Fall Snapshots
November 21, 2009
I keep driving up to Natural Dam with hopes of getting a picture of the waterfall with lightning behind it. Cliff and I ran up there when a thunderstorm moved through the area the evening of the fall equinox. Before I could set up the camera in a good location, we started getting pelted by huge raindrops. Cliff retreated to the Tahoe and I managed to take one quick photo before my lens got hit with several water droplets.
The following Saturday morning I drove up to Artist Point before work to catch the sunrise. There was some nice light fog in the valleys around Lake Fort Smith. When the sun rose above the ridges to the north of White Rock Mountain, the sunlight turned the tops of the wispy cloud banks a nice orange color.
On October 15 when I spent the day exploring Keefe Hollow, I stopped by Six Fingers Falls on the way home. Those studded felt-soled boots worked well as I crossed the slick bedrock of Falling Water Creek to photograph a scene looking back in the direction of the road.
Three days later I returned to Artist Point to witness the sun rising a little to the south of White Rock. The trees below Highway 71 were nearing peak fall colors.
That evening the boys and I drove to Mount Magazine to see how the fall foliage was coming along. We walked out to Solstice Point just as the long shadow of Cameron Point started to creep up the colorful mountainside below Mossback Ridge. We drove to the Petit Jean River valley overlook to watch the sun set behind the Sugarloaf Mountains across the state line 50 miles to the west.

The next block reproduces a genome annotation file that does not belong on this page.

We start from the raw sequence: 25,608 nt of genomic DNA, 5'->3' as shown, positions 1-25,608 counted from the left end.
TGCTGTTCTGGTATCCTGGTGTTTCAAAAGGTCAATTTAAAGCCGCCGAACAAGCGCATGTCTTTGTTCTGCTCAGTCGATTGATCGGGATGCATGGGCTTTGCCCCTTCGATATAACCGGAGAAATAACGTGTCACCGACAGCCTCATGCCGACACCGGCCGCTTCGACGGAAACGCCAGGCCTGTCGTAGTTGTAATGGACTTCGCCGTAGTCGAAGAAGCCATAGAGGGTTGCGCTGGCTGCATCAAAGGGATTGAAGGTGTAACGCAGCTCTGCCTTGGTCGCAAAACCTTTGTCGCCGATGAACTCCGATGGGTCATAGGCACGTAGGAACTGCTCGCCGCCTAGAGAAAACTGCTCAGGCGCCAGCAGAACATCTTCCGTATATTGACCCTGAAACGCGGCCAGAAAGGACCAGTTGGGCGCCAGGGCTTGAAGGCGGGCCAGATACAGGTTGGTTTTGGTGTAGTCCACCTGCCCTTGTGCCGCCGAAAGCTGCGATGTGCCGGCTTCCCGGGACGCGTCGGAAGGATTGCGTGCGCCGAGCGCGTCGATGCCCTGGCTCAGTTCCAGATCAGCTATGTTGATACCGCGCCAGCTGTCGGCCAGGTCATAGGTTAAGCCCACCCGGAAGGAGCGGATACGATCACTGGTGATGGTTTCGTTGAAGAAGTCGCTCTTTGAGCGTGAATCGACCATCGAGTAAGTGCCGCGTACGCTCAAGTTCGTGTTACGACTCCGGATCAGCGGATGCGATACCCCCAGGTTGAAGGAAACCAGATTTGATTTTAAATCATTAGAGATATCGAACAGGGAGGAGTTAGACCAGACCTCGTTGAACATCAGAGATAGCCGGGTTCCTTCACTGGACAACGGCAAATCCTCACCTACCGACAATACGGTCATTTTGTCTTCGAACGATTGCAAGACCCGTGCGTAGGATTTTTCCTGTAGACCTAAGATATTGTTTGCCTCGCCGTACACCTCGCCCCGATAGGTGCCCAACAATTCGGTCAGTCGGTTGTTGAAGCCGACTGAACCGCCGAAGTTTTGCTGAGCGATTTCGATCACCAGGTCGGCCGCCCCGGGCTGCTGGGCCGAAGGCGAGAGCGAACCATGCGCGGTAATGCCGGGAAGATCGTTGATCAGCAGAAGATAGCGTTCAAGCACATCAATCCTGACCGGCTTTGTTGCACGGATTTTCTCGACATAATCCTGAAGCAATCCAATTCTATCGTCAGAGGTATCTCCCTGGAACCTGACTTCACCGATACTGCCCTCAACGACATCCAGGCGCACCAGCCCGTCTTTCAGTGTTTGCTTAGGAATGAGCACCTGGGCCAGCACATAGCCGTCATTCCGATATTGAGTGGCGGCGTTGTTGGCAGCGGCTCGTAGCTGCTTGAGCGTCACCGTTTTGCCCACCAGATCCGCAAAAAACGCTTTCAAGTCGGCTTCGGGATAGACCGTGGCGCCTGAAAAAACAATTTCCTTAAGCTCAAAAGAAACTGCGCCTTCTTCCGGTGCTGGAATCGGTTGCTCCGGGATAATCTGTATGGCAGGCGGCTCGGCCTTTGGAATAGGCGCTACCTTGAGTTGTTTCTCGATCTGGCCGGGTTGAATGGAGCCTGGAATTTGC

Ten days later, on October 28, Cliff and I returned to Mount Magazine to take in the sunset from Cameron Bluff. We had an incredible view of the orange and yellow treetops below the bluffs bathed in late evening sunlight, and of the mountain below receding into the flatter terrain of the Arkansas river valley.
Friday evening October 30, I drove to Lick Branch in the Mulberry River drainage to enjoy the scenery. Earlier in the week I'd heard reports that the fall foliage was really nice in that area. I think I was a few days too late, as brown was the predominant color, though there were still plenty of splashes of oranges and yellow to make the trip worthwhile. On the drive out, I stopped at High Bank and made a quick walk up into the hollow with the twin waterfalls. I didn't photograph the falls, but on the way out I had to stop and try to record the scene facing downstream. It was getting dark within the steep hillsides of the hollow, yet looking out I could see the orange and pink light of sunset was bouncing off the clouds and coloring the fall foliage out in the more open Mulberry River valley.
Of course I still sneak off the Lee Creek park when the sky has the ingredients for a good sunset. Saturday evening, November 21, was such a case. It's getting harder to come up with a picture that doesn't look a lot like something I've taken, but I managed to back away from the river bank and get a shot with the overhanging branches of Silver Maples and Sycamores framing the shot and adding more sense of depth to the scene.